Wednesday, August 03, 2005

Media and fantasy

A serious problem in the Israeli-Palestinian conflict is the undeniable fact that for many Palestinians the goal is not to coexist with Israel in an adjacent peaceful Palestinian state, but to destroy Israel and to push its Jewish population into the Mediterranean.
More than 51% see the liberation of all historic Palestine - and the removal of Israel from the map - as the true goal of the intifada, according to JMCC's findings.
(Though it should be noted that the poll dates from 2002 and other trends seem to have improved significantly since then, so, hopefully, this idea may not be as widespread anymore as this poll suggests.)
Notwithstanding the (at best) naive statements of Mahmoud Abbas and the recent blathering of Condoleezza Rice, the Palestinian Authority is not only failing to even attempt the disarmament of terrorists, but it is actively ensuring that its population is misinformed and indoctrinated with the most vile myths about Jews, Israelis and their history. Nothing indicates this more clearly than the textbooks that are used in the schools run by the PA.

Europeans seem to be (at best) unaware of this clear lack of even good intentions on the PA's part and it is no wonder: while in no way comparable to the outright propaganda and censure practiced by the Palestinian Authority, Europeans too are in thrall to a media culture rife with bias and distortion, as can be seen from the behaviour of even the most prestigious organizations.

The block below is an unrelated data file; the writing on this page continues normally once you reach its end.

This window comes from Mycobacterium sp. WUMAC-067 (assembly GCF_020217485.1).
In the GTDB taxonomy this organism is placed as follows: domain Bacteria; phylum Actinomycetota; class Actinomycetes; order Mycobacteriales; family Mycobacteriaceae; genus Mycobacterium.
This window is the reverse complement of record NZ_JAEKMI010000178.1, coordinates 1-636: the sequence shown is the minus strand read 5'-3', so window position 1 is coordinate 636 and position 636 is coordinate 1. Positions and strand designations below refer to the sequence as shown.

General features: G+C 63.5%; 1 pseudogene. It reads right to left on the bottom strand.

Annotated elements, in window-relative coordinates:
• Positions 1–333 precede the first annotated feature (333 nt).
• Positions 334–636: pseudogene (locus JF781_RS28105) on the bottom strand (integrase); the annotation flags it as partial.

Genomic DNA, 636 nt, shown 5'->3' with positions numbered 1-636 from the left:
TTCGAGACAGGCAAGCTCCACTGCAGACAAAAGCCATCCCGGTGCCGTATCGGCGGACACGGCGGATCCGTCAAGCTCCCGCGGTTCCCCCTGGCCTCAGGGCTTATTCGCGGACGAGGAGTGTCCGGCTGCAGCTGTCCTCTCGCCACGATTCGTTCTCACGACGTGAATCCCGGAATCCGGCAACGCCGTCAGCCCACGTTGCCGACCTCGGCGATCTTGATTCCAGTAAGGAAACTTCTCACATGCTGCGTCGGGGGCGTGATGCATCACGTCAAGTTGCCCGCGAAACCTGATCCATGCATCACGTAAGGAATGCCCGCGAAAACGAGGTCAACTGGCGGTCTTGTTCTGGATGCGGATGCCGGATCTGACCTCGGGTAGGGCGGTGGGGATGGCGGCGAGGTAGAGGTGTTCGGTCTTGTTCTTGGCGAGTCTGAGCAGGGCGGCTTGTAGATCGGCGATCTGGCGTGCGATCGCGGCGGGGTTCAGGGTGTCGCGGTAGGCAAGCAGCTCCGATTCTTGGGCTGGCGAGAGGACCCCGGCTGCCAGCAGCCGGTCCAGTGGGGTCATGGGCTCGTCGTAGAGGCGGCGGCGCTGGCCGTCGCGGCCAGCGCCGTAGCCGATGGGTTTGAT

And here too the perceptions of children (via No Pasaran) indicate what biases trickle down from our media and society:
In January, a cartoon festival was held in the town of Carquefou, just outside of Nantes in the northwest corner of France. Students of all ages competed in a contest to illustrate their vision of the United States. They drew obese Americans devouring Coca-Cola and McDonald's hamburgers. They drew the Statue of Liberty with fangs or in chains or being run over by a wicked Uncle Sam on a motorcycle. And they drew George W. Bush: Bush riding a tank to war; Bush taking over the world; Bush as a liar; Bush as a monster.
There were a few lighthearted drawings of Hollywood and Las Vegas and fast food (hamburgers, always hamburgers) but, predominantly, from ages 8 to 18, the French students sketched images of a fierce and fearsome country. One cartoon summed up American villainy with a series of three hands. The first was a fist representing Stalin's Russia. The second was a saluting palm, representing Hitler's Germany. The third was another fist clutching a cross, representing Bush's America.
Stalin, Hitler and Bush -- one French student's axis of evil.
In the face of such things I am at a loss for words. My hope is that freedom of expression coupled with the advent of the internet, globalization and bloggers will lubricate the market of ideas in Europe, and eventually the PA, rooting out the fiction and bringing some sanity. Evidently differences will remain, as they should. What is scary and frustrating is that many conceptions people hold here are based on pure fantasy.

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